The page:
Since customers can compare insurance products more easily, insurance companies will need to transition from competing on products to competing on service and solutions, say Nathalia Bellizia, Tim Calvert and Nick Gagnon at Boston Consulting Group. Improving communication and accessibility between customers and insurers, for example, can help insurance carriers bridge the gap between demands and offerings. Providing services and support that help customers can also fulfill this need.
As customer demands change, outdated products offered by carriers provide an increasingly poor fit with buyers’ expectations. Customers are increasingly eschewing comprehensive policies in favor of insurance that targets exactly what they need when they need it, says Dean.
Insurers will need to rethink the products they sell in order to align them with customer expectations in the digital age. “Taking your existing products off the shelf and trying to sell them on an online platform will only frustrate customers who demand simplicity and transparency,” says Joe Beneducci, founder and CEO of ProSight Specialty Insurance.
Customers are also willing to share personal information to access on-demand products. For instance, a Cambridge Mobile Telematics study found that 73 percent of drivers would be willing to share information about their individual driving behaviors in order to receive coverage and insurance rates tailored to their actual performance, rather than to factors like their age, location or gender, says Katherine Wheeler, vice president of product at CMT.
Smartphones make it easier for insurance companies to embrace tools like telematics in order to provide the personalized, on-demand experiences and products customers want.
A Seamless Experience
Finally, insurance customers want to be able to research, compare and purchase insurance easily from digital devices. They also want to switch from website to mobile app to phone seamlessly, depending on their needs at the moment.
Many insurance companies, sensitive both to customers’ demand for a seamless experience and their employees’ need for integrated information access, have focused on improving their multichannel approach. This is essential in order to fully align with customer behavior and expectations, says Dimelo head of marketing Julien Rio.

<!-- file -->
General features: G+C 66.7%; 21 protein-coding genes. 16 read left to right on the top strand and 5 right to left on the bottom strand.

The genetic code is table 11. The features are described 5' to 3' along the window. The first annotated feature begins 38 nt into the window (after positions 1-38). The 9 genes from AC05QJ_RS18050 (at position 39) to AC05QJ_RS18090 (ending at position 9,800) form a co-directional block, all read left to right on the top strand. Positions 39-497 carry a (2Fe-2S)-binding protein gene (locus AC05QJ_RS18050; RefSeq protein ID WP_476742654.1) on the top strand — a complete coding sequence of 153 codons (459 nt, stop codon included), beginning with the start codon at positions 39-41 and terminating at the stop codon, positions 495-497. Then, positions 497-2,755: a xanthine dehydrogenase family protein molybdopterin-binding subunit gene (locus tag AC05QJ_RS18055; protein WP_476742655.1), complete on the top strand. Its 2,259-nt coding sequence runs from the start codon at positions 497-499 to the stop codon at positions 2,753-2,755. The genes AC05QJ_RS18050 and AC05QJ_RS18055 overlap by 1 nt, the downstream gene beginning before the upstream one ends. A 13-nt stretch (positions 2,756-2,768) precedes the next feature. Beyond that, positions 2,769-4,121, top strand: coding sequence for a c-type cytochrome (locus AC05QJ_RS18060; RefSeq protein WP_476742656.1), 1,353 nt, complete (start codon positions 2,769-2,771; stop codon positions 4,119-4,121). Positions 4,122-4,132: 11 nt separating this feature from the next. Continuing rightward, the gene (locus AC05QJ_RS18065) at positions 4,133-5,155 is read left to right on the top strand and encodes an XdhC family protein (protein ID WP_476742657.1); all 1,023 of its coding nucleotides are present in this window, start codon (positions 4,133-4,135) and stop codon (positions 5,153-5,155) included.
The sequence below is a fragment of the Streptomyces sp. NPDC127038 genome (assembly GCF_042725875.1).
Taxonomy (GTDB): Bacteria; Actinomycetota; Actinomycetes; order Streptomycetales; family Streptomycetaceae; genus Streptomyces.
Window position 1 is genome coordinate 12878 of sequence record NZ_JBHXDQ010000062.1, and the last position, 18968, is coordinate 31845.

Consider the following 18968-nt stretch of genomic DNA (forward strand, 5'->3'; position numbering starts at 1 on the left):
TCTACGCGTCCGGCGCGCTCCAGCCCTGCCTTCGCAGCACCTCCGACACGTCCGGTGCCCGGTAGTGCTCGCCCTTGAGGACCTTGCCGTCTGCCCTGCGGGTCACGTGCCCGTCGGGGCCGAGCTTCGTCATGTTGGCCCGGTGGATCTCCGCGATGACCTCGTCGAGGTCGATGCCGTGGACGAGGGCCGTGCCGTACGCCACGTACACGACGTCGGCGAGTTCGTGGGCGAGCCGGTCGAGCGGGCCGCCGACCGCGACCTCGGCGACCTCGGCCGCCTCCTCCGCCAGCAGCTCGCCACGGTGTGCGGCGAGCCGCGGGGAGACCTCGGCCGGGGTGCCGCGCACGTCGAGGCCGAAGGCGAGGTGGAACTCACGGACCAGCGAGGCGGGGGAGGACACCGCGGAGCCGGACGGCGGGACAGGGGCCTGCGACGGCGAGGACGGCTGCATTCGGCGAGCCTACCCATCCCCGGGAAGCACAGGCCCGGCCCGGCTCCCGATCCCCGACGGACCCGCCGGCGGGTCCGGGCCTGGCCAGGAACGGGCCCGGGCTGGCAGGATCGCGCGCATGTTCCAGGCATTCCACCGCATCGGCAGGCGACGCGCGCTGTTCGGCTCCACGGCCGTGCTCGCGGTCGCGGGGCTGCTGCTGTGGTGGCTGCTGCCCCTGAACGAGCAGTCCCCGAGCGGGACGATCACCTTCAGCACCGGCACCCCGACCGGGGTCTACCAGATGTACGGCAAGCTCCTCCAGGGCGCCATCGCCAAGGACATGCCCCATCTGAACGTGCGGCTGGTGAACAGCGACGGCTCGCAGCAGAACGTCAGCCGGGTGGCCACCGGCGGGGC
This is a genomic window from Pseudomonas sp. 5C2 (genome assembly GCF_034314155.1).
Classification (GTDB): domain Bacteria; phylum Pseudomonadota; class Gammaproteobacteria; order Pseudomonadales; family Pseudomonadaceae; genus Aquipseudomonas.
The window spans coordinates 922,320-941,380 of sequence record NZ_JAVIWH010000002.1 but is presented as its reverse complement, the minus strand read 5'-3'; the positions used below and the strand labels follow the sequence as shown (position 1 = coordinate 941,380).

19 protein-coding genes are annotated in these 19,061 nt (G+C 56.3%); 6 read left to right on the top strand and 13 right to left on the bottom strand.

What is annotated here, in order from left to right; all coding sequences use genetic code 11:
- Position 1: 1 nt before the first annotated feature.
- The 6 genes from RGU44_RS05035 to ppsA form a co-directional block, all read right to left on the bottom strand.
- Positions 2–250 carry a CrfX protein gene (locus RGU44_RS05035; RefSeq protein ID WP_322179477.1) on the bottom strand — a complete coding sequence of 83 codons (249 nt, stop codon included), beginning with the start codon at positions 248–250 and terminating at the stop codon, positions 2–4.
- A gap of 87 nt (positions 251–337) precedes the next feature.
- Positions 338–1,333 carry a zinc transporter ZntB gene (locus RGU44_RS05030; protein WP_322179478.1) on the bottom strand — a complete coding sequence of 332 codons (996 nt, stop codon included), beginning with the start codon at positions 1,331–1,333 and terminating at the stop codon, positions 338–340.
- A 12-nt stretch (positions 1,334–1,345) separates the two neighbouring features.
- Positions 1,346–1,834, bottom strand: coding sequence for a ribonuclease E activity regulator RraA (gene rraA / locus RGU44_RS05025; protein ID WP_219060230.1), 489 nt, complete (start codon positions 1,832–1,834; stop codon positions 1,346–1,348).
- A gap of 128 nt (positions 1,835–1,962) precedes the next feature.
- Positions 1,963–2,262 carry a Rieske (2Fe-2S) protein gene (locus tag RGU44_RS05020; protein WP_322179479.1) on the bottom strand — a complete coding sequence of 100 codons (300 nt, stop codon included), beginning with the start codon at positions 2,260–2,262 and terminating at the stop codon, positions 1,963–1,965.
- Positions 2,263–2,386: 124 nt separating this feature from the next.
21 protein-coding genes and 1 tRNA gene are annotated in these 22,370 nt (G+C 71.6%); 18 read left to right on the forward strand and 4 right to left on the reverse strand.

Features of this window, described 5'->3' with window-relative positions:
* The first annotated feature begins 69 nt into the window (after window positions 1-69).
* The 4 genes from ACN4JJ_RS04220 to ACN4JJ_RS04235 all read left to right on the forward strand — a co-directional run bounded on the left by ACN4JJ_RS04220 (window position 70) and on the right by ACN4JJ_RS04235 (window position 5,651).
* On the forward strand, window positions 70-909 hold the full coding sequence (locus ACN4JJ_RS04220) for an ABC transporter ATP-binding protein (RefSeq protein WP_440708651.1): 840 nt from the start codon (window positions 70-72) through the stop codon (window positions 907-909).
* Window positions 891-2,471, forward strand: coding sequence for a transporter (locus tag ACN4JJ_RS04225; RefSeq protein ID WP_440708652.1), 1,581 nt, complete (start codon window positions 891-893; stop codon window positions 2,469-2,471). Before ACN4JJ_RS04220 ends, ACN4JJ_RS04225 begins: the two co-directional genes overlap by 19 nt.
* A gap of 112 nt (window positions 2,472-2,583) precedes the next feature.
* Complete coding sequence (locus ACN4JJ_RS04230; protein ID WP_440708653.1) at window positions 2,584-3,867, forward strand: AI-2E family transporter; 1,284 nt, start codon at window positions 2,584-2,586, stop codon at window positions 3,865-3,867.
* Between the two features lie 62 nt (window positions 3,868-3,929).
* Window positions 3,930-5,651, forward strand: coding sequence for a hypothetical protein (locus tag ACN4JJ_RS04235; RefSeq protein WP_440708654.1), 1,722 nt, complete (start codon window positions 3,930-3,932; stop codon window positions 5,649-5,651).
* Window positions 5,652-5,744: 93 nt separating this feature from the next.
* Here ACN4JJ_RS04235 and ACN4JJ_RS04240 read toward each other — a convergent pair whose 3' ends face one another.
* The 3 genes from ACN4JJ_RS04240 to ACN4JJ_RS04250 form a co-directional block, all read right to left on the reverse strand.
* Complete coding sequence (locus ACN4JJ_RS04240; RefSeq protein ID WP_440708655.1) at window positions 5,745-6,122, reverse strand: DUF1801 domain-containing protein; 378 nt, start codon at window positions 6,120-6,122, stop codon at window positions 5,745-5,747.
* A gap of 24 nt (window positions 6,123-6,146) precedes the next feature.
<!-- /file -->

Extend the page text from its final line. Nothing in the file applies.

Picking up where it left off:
“Omni-digital customers expect a smooth experience: what counts for them is to be able to use the channel they prefer to find a solution to their problem. Companies need to be able to offer a uniformed quality service across all of their touch points,” says Rio.
These customers seek and buy insurance entirely online; they do not visit physical locations like agencies or contact insurance companies by phone.
To offer a seamless experience for customers, insurance companies will need to focus on how their own tools and platforms work. Platforms that allow multiple insurance functions to be carried out on a single framework can improve insurers’ ability to meet changing customer demands, adds Normand Lepine, data and analytics lead at NTT DATA Services.
“A platform approach allows you to couple, swap and assemble technology components to support any business model,” says Lepine. Thus, platforms help insurance companies improve their agility, respond quickly to new opportunities and provide the products and services customers demand.
Today’s insurance customers want the purchase of coverage to be simple. They want coverage to be tailored to their needs and behaviors, and they want insurance companies to recognize them as individuals.
To meet these expectations, insurance companies will need to follow the lead of companies like Amazon, which asks each employee to provide a great customer experience.
“Today, companies are thinking about customer experience in everything they do, from hiring and leadership development to marketing, supply chain, logistics, IT infrastructure, product design and continuous improvement for the entire business,” explains Blake Morgan, customer experience futurist at Forbes.
Fortunately, the tools are available to allow insurers to embrace this future and to reap the benefits of personalized, on-demand experiences.